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No fireworks this Fourth

Don Rogers

That’s OK. Between the explosions and our explosive wildfires so early in summer, we can stand a little less flame in our lives right now.

Besides, did anyone actually notice the fireworks in Vail or Minturn these past years?

The Nottingham Lake extravaganza, now that’s the show. (We hesitate to use the sort of phraseology that got a cell phone owner in trouble when he inadvertently left his phone by an ATM machine in Minturn, with the message “I’m the bomb.” Police chiefs, not always hip to modern meanings, may take things literally. Next thing you know, a neighborhood is evacuated and the police are calling – on your missing cell phone.)



In our travels we’ve never seen anything quite like Avon’s “Largest in the Rockies,” and yeah, we’ll miss it if not the taste of the traffic our road masters say is surely coming if we don’t build certain interchanges off I-70.

This fireworks show could be carried out safely – it’s over water, after all. But town leaders wisely focused on the message they might send by continuing with the display. When a Colorado forest fire leaps to over 130,000 acres in early June, our largest ever, and Arizona’s largest ever is barreling toward 500,000 acres now, it’s a very good idea to think twice about adding to Mother Nature’s arsenal of ignition sources. That new horror, thunderstorms that bring lightning but not much rain, is scary enough right now.



How much the dampening of fireworks shows will cut into the Vail Valley’s traditional holiday crowds is hard to say. The events, such as Vail’s parade, the party at Nottingham, Bravo! at the Ford Amphitheater and chance for a long weekend getaway in our still gorgeous and relatively cool mountains, don’t require fire for fun.

Likewise, exaggerations about all of Colorado, or Arizona or the West burning may or may not bite into the number of visitors this Fourth, and this summer. People who drive into the mountains seem less likely to bite on that apple of hysteria, and folks from places like Texas would still come if they thought we’d turned into Hades – anything’s gotta be cooler and more interesting than Texas in the hot season, after all.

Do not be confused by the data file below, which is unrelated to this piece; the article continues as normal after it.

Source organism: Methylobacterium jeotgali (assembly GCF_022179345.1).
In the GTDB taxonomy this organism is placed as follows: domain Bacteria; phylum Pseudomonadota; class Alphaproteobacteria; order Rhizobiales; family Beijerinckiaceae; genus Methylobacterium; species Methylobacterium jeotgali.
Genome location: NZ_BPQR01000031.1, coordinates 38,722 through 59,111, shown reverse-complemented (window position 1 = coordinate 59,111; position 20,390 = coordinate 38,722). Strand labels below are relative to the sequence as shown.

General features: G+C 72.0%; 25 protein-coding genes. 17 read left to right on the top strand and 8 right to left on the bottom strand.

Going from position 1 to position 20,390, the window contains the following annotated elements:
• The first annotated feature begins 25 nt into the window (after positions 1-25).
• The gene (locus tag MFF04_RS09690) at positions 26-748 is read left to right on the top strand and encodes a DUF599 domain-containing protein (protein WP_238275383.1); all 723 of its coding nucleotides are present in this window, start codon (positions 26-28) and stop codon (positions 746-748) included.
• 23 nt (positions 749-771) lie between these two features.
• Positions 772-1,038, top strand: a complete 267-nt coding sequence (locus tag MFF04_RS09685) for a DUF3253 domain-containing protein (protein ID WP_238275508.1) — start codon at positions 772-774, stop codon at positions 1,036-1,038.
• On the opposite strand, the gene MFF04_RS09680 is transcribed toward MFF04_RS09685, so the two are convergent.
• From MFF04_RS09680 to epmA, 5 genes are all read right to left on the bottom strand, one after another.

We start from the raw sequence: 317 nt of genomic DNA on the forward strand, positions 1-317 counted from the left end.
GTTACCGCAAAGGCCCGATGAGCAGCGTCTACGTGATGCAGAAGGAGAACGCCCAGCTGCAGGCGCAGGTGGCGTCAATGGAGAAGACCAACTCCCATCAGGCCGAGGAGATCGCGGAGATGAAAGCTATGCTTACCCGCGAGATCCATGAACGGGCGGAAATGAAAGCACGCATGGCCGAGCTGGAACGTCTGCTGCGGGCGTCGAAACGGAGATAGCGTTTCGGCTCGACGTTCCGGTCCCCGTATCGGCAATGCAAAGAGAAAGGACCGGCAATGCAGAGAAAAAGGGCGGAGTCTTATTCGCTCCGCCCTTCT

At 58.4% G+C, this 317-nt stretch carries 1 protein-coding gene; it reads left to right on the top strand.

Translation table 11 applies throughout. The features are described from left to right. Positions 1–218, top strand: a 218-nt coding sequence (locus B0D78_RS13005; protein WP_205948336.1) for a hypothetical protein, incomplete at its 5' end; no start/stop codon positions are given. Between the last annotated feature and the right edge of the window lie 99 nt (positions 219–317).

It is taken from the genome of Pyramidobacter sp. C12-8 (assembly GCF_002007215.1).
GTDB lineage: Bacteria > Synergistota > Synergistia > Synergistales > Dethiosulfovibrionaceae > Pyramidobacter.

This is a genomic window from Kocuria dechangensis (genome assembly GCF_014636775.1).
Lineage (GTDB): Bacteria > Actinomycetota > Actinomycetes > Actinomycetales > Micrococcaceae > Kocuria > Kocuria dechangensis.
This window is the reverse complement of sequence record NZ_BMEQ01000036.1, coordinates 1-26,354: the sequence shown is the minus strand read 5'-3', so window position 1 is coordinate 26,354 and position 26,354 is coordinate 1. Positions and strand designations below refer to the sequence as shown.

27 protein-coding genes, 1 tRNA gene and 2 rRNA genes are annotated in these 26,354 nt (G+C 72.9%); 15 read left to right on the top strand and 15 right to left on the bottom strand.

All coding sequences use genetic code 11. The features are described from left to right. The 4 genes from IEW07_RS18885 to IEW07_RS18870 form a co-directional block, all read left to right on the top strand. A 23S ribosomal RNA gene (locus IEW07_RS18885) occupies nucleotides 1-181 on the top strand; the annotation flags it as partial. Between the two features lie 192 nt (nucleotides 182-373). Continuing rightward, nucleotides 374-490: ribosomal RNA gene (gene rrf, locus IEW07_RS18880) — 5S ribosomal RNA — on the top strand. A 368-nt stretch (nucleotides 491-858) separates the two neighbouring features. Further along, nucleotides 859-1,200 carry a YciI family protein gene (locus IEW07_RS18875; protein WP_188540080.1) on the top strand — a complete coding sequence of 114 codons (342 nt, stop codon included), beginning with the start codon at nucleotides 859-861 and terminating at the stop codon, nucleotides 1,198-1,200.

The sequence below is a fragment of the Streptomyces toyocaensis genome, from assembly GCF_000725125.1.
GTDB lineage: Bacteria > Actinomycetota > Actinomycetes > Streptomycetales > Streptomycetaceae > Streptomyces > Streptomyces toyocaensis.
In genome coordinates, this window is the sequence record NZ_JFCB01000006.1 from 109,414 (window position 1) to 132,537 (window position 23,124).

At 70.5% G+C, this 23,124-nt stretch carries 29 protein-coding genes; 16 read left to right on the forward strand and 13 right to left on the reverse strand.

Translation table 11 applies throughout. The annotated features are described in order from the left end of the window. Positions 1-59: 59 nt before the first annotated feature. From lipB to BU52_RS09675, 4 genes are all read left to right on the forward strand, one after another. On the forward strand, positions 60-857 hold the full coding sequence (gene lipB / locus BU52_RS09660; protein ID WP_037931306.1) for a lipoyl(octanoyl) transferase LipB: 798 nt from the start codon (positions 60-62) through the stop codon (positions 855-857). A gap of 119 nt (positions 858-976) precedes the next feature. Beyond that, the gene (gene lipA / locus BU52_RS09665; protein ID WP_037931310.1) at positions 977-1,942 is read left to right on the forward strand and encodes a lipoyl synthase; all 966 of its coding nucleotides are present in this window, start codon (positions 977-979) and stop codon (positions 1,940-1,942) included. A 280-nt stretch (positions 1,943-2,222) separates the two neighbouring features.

Another bit of fireworks we are not seeing this year is last year’s hullabaloo over Vail’s curfew on the young’uns and restriction of the village core after 10:30 p.m. on the Fourth, when the only establishments still open are bars.



No reading from (or into) the Constitution about the inalienable right of the underaged to take over Vail Village for drunken reveling en mass. No gnashing of teeth about whether the hooligans will come back when they have more money and presumably have grown up (to a party of kid drunks?) if we were to stop this bit of fun for them.

Seems there’s also profit in doing the right thing and making the village core a place for full adults to enjoy again on the Fourth, and so last year’s spectacles in the council chambers and letters to the editor forum have gone silent for the moment, no doubt awaiting the flames of new ideas for taxation in the maturing town.

No question, this is a different Fourth in our piece of paradise. We’re more muted this year – perhaps from the influences of 9/11, wildfires, a still fragile economy, settling one more town debate for the better.

Other than the temperature, where last summer at this time was crankier, more heated in some ways, this year seems much cooler, and cooler headed, almost reflective by comparison.

In a perilous time such as this – proximate by fire’s potential to go with a more ephemeral unease hanging over from terrorism and recession – reflection is a virtue.

And our tourism industry can take some heart that Vail is among the top 10 Fourth of July destinations in the state this year that visitors are asking about. Looks like summer might be upon us in this realm, too.

D.R.


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